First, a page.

Minimalism is a popular, trendy lifestyle that many people are putting on to see if it fits. Young people are especially attracted to this lifestyle because it is an excuse to throw off material possessions (and also the responsibilities by which they can make money to acquire those possessions) and to travel as a nomad, live their passion, etc. etc.
Minimalism looks cool on social media living out of a van and eating kale and chia seeds. But have a kid. Just one kid and see how that job with insurance, the house in a good neighborhood with good schools and a lot of storage space looks then. Have a health crisis, and let’s see how minimalism holds up.
With age and experience comes wisdom. That’s how it works, no getting around that. And while minimalism seems to be most popular with younger people, does it have any appeal to the wise, old Baby Boomers? Those people in the 53-71 year old bracket?
I think minimalism is actually more congruent with those who are considered Baby Boomers than with any other group.
And here’s why:
- Our lives are in a state of “throwing off” anyway. In this stage of life we are going through major changes that are naturally causing us to downsize. Our kids are leaving home, some of us are retiring or we’re changing to less demanding careers, we find that our large family homes are just too much to take care of now and don’t fit our lives anymore. So, we are naturally becoming minimalists.
- Some of us are becoming grandparents which makes us become more introspective. It makes us realize that value of relationships over stuff. And we are more than willing to make sacrifices of time and money to be able to input into our grandkids. Again, we are naturally becoming minimalists.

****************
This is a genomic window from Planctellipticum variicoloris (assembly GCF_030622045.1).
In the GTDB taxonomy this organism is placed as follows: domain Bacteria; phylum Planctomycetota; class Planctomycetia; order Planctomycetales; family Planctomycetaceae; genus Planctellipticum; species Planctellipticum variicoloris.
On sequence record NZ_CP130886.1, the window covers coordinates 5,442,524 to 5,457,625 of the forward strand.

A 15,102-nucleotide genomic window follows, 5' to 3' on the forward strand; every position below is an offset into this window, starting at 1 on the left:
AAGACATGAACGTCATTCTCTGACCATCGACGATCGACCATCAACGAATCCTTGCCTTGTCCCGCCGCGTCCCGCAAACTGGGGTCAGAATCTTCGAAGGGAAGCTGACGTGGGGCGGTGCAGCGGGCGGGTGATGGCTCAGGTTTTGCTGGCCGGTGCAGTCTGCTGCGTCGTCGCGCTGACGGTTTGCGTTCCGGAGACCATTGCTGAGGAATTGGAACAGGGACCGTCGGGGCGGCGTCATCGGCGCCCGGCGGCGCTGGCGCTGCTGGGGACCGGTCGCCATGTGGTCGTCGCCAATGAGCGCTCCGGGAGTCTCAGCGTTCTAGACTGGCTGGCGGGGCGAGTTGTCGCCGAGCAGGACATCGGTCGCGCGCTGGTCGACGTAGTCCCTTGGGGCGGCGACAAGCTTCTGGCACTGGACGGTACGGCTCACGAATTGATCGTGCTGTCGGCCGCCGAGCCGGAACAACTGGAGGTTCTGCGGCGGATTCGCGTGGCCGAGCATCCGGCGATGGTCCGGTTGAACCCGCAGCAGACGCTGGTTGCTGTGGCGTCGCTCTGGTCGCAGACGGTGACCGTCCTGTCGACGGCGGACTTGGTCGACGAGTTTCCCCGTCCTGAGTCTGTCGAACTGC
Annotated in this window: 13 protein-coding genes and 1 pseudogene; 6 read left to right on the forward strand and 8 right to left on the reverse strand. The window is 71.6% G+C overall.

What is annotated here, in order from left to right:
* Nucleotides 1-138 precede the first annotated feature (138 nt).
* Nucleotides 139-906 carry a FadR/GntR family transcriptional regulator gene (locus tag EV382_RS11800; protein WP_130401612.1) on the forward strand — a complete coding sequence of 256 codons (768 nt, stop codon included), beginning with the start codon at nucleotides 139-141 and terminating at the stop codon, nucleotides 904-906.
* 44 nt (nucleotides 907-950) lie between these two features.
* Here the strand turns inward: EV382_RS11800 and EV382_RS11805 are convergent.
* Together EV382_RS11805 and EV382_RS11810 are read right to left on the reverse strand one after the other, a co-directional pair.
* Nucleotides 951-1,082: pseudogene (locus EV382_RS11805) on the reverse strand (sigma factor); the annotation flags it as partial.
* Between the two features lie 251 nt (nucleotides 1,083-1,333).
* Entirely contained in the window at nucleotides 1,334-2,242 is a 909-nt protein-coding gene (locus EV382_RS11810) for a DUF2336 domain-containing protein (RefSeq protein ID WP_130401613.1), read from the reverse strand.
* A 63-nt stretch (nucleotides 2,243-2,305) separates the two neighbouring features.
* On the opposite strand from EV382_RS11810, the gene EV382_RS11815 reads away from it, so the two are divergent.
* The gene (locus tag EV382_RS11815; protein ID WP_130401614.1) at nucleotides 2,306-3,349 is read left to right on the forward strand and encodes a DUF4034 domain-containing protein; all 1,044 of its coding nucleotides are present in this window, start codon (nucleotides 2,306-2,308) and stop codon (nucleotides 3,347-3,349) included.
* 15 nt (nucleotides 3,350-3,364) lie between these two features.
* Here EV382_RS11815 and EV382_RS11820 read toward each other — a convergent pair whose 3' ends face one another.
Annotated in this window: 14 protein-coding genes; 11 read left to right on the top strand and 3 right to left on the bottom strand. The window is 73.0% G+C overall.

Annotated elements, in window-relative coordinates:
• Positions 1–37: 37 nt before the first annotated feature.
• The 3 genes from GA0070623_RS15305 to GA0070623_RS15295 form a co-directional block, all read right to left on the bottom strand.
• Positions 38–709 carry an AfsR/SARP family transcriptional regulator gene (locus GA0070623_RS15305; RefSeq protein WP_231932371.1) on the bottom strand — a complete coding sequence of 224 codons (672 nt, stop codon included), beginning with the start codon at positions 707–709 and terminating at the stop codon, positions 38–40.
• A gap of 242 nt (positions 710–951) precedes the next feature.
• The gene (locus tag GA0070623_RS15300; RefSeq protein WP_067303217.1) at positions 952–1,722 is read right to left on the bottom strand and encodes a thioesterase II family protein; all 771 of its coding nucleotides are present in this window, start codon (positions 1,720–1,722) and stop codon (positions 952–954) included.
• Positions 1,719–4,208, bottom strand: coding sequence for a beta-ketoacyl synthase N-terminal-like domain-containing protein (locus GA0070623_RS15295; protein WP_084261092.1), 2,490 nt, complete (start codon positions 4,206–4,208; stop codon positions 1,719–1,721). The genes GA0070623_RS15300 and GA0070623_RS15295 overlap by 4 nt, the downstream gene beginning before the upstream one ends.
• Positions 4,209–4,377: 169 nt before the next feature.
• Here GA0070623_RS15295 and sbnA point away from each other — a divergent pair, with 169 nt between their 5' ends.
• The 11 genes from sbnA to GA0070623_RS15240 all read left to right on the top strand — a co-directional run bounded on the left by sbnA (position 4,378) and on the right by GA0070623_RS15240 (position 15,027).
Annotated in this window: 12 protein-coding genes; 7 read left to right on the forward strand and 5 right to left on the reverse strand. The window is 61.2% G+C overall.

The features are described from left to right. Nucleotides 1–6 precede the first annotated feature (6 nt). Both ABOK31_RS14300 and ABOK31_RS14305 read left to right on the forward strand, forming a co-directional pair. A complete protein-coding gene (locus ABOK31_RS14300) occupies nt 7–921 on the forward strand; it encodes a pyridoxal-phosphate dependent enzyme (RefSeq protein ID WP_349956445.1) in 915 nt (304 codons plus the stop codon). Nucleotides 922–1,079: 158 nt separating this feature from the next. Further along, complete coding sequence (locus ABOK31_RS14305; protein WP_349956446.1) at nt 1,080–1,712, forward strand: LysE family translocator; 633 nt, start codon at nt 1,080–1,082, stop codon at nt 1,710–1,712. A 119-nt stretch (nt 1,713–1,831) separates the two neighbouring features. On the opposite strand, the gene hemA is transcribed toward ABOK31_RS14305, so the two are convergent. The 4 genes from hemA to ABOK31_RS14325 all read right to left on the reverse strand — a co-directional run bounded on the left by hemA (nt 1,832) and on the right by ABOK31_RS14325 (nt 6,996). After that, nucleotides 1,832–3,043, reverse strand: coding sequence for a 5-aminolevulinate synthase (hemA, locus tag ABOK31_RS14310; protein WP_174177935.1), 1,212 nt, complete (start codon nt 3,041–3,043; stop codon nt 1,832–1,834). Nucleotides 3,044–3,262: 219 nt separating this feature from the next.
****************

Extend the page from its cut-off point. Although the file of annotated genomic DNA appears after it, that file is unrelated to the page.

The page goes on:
- We are aging physically and coming to grips with our own mortality. We realize we want to focus on what’s really important. We want to live longer and healthier. We find that we have to spend more time focusing on eating right and taking care of our bodies. And usually that means letting go of bad habits and taking on new ones including rest, mindfulness and becoming more spiritual. These are very minimalistic pursuits.
- We have more time and money to do things we love and to pursue our passions. This is the time of life where we can travel and do those things we’ve always wanted to do. We can take that pottery class or a cruise or live out of a van for a week (but we can eat at some really nice restaurants along the way, haha!). And shedding some of our stuff to have more time and money makes it easier to do the things we love.
- We can “stick it to the man!” As a Boomer, we were born to protest. And minimalism is in its essence a protest against society’s pressure to acquire more. To embrace minimalism means you are choosing to decide how you want to spend your time and your money and you will choose what you value – not media or society at large.
So, you see, the older generation is actually built and ready for minimalism. So, let’s fill up social media with photos of our passionate, exciting lives and give the kids #lifegoals!